Related Rule
South Africa
Practice Relating to Rule 72. Poison and Poisoned Weapons
South Africa’s LOAC Manual (1996) expressly prohibits the use of poison. It lists poison among “certain weapons … expressly prohibited by international agreement, treaty or custom”. 
South Africa, Presentation on the South African Approach to International Humanitarian Law, Appendix A, Chapter 4: International Humanitarian Law (The Law of Armed Conflict), National Defence Force, 1996, § 34(f)(iii).
The manual further provides that “making use of poisoned … arms or ammunition”, as well as the “poisoning of wells or streams”, are grave breaches of the law of war and war crimes. 
South Africa, Presentation on the South African Approach to International Humanitarian Law, Appendix A, Chapter 4: International Humanitarian Law (The Law of Armed Conflict), National Defence Force, 1996, §§ 39(a) and (g) and 41.
South Africa’s Revised Civic Education Manual (2004) states:
i. Prohibited Weapons. The following weapons have been prohibited:
(4) Poison or Poisonous Weapons. 
South Africa, Revised Civic Education Manual, South African National Defence Force, 2004, Chapter 4, § 56(f)(i).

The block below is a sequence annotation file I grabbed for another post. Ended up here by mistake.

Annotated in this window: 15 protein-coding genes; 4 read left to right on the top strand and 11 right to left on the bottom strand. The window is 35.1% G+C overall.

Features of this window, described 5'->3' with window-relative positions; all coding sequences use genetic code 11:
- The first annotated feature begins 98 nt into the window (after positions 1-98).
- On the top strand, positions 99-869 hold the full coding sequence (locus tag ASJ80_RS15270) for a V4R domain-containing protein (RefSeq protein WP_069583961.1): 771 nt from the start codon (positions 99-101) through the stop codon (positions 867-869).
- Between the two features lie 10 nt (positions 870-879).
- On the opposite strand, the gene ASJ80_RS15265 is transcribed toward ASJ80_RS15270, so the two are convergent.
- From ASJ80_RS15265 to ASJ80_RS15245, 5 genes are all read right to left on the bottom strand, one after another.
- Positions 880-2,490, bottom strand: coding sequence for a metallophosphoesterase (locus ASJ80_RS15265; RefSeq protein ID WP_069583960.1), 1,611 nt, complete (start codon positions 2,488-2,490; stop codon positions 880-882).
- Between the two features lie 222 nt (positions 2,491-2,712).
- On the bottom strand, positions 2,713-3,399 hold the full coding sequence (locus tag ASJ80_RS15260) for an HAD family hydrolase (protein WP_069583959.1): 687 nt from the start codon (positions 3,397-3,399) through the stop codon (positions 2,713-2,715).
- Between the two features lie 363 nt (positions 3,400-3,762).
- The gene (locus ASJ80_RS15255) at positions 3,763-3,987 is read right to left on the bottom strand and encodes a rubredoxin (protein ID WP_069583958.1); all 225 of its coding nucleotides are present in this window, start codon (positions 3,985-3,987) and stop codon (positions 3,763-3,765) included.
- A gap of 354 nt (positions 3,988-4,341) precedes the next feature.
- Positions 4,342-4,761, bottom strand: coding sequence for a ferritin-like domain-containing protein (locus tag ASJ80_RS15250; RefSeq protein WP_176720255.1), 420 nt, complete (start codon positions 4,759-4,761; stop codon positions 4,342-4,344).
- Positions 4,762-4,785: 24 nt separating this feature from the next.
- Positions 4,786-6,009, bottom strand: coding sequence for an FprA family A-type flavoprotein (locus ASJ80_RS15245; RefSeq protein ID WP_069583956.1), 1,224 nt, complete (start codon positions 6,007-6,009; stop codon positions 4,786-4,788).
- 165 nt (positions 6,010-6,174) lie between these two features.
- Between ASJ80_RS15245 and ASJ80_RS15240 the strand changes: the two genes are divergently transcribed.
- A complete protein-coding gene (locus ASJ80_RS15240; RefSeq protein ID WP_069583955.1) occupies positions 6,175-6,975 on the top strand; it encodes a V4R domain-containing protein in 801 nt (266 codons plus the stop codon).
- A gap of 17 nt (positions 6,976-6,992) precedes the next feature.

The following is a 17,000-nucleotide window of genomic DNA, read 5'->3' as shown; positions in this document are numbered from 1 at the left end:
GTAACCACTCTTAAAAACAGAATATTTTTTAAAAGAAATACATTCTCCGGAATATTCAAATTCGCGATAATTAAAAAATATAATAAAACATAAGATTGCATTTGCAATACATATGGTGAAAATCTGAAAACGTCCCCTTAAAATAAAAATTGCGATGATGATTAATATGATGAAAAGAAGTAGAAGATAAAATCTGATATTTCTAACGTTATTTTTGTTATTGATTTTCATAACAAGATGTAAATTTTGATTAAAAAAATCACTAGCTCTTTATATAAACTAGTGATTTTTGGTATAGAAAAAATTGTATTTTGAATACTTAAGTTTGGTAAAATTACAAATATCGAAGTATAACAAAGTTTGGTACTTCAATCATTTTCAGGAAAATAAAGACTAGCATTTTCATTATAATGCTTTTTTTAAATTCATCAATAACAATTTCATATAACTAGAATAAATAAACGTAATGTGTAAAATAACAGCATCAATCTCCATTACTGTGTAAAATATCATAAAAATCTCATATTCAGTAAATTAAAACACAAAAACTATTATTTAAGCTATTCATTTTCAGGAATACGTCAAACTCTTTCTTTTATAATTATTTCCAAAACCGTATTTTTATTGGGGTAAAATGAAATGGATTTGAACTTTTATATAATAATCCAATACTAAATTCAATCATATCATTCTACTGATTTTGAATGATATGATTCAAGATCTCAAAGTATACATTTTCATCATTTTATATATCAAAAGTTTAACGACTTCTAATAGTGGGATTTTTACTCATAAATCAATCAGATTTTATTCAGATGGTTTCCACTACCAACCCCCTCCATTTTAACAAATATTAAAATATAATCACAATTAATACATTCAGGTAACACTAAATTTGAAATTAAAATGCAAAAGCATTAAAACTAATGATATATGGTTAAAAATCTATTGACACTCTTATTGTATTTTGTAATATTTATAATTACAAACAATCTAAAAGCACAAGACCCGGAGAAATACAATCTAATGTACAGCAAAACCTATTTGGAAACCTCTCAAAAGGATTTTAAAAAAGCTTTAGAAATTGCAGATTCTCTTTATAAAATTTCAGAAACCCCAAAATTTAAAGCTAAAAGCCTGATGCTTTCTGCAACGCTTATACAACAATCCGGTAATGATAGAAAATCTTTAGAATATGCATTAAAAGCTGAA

The manual further provides that “making use of poisoned … arms or ammunition” and the “[p]oisoning of wells or streams” are grave breaches of the law of armed conflict and war crimes. 
South Africa, Revised Civic Education Manual, South African National Defence Force, 2004, Chapter 4, §§ 61(a), 61(g) and 57.
South Africa’s ICC Act (2002) reproduces the war crimes listed in the 1998 ICC Statute, including “employing poison or poisoned weapons” in international armed conflicts. 
South Africa, ICC Act, 2002, Schedule 1, Part 3, § (b)(xvii).
In its judgment in the Basson II case in 2005, the Constitutional Court of South Africa stated:
[179] … There can be no doubt that the use of instruments of state to murder captives long after resistance had ceased would in the 1980s, as before and after, have grossly transgressed even the most minimal standards of international humanitarian law.
[180] The same has to be said of the use of poison to bring about the death of opponents … Such means of warfare are abhorrent to humanity and forbidden by international law. The use of poison to eliminate opponents in armed conflict has long been prohibited. 
South Africa, Constitutional Court, Basson II case¸ Judgment, 9 September 2005, §§ 179–180.